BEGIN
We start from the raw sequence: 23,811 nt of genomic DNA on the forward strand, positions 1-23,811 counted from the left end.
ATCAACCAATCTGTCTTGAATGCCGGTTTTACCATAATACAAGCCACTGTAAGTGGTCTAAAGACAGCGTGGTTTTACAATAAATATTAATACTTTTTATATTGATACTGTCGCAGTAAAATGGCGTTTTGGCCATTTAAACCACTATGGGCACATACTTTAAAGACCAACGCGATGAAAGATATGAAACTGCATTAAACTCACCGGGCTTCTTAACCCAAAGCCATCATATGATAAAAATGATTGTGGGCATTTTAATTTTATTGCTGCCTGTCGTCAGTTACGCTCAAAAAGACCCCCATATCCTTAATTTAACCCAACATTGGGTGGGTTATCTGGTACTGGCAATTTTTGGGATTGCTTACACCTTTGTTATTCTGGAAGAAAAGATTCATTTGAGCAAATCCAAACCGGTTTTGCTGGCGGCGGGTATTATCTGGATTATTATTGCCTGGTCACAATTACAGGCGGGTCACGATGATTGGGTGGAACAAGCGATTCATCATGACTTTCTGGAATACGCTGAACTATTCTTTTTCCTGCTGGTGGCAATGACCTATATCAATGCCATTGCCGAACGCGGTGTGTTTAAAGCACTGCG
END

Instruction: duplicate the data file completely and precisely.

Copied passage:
We start from the raw sequence: 23,811 nt of genomic DNA on the forward strand, positions 1-23,811 counted from the left end.
ATCAACCAATCTGTCTTGAATGCCGGTTTTACCATAATACAAGCCACTGTAAGTGGTCTAAAGACAGCGTGGTTTTACAATAAATATTAATACTTTTTATATTGATACTGTCGCAGTAAAATGGCGTTTTGGCCATTTAAACCACTATGGGCACATACTTTAAAGACCAACGCGATGAAAGATATGAAACTGCATTAAACTCACCGGGCTTCTTAACCCAAAGCCATCATATGATAAAAATGATTGTGGGCATTTTAATTTTATTGCTGCCTGTCGTCAGTTACGCTCAAAAAGACCCCCATATCCTTAATTTAACCCAACATTGGGTGGGTTATCTGGTACTGGCAATTTTTGGGATTGCTTACACCTTTGTTATTCTGGAAGAAAAGATTCATTTGAGCAAATCCAAACCGGTTTTGCTGGCGGCGGGTATTATCTGGATTATTATTGCCTGGTCACAATTACAGGCGGGTCACGATGATTGGGTGGAACAAGCGATTCATCATGACTTTCTGGAATACGCTGAACTATTCTTTTTCCTGCTGGTGGCAATGACCTATATCAATGCCATTGCCGAACGCGGTGTGTTTAAAGCACTGCG